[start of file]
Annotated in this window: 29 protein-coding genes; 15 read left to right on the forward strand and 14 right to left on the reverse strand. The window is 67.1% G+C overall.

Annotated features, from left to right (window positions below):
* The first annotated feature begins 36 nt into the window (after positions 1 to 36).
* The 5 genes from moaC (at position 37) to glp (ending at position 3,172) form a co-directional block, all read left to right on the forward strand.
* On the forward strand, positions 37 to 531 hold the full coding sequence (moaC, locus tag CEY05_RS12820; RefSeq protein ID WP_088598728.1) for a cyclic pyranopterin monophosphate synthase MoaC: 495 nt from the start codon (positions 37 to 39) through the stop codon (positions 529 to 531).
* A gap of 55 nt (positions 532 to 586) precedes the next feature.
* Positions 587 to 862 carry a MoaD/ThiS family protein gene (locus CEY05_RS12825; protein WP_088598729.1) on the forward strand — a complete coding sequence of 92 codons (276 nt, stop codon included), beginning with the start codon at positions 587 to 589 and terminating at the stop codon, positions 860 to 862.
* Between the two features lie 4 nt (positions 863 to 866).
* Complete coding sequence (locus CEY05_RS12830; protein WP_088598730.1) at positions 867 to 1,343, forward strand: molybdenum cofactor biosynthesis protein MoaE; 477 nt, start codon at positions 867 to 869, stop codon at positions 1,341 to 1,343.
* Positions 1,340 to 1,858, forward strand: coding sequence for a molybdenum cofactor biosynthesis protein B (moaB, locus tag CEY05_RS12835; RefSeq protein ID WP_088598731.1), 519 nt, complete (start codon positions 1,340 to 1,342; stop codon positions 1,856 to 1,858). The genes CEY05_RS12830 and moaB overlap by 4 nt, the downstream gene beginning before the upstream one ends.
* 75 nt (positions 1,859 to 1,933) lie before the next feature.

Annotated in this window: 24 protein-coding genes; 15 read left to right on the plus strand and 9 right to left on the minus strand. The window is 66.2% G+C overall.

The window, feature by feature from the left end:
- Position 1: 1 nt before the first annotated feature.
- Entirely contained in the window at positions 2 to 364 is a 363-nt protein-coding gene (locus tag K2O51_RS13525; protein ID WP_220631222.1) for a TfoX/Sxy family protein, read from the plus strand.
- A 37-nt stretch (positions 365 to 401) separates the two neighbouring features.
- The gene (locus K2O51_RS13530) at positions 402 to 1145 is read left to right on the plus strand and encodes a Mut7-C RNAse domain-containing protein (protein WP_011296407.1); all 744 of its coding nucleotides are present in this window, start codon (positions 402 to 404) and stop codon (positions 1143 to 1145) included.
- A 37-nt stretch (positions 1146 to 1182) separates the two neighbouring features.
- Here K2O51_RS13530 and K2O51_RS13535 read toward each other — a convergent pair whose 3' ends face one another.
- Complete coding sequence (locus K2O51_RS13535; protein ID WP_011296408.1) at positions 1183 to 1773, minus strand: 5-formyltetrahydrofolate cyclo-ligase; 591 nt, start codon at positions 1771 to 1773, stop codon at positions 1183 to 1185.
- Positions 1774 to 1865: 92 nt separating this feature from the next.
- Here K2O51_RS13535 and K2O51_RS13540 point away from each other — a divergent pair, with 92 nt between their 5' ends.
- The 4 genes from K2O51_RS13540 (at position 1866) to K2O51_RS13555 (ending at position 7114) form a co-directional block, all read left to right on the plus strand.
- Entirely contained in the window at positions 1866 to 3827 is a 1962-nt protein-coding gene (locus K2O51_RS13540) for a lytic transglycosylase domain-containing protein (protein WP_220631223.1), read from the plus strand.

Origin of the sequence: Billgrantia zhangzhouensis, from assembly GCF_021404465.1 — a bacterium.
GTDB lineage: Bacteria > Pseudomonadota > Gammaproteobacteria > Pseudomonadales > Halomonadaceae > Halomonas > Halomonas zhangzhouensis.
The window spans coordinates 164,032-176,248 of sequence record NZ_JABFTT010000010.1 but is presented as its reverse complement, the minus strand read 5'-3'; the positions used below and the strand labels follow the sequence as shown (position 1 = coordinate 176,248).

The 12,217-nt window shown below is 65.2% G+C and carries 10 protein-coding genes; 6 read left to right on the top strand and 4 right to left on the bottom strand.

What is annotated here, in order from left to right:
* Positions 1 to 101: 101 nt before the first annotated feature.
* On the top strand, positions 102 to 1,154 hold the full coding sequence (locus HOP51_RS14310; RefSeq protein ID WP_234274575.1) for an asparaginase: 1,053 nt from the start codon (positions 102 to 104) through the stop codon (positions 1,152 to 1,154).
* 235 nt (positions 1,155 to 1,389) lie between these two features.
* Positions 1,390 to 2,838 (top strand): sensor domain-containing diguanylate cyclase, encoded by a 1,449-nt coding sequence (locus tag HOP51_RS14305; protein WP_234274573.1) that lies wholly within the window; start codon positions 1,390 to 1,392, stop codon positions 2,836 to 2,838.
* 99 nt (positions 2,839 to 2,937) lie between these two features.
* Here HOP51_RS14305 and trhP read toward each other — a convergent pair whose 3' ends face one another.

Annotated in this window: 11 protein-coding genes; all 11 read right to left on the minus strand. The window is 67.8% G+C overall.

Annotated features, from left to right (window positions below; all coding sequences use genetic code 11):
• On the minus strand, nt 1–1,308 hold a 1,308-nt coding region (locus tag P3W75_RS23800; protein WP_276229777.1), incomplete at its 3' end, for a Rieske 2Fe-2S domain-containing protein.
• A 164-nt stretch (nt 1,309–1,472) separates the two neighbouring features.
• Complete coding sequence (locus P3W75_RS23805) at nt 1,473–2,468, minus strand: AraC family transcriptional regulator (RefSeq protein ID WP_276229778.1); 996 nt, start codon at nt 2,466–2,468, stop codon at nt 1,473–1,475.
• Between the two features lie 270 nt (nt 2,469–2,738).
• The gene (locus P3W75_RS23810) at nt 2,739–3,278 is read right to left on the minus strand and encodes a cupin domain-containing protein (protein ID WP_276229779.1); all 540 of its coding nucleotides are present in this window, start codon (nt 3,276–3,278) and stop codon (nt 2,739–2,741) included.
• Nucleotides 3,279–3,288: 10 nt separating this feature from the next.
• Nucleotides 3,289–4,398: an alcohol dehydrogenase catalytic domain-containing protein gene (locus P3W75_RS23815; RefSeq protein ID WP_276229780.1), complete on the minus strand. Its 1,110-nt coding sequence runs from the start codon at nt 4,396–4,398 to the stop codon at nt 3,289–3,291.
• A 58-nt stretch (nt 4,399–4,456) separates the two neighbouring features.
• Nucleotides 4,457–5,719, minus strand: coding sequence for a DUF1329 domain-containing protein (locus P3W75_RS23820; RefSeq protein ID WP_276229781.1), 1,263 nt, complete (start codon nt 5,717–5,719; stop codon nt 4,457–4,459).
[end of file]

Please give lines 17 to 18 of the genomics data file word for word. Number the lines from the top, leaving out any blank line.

- The gene (locus K2O51_RS13530) at positions 402 to 1145 is read left to right on the plus strand and encodes a Mut7-C RNAse domain-containing protein (protein WP_011296407.1); all 744 of its coding nucleotides are present in this window, start codon (positions 402 to 404) and stop codon (positions 1143 to 1145) included.
- A 37-nt stretch (positions 1146 to 1182) separates the two neighbouring features.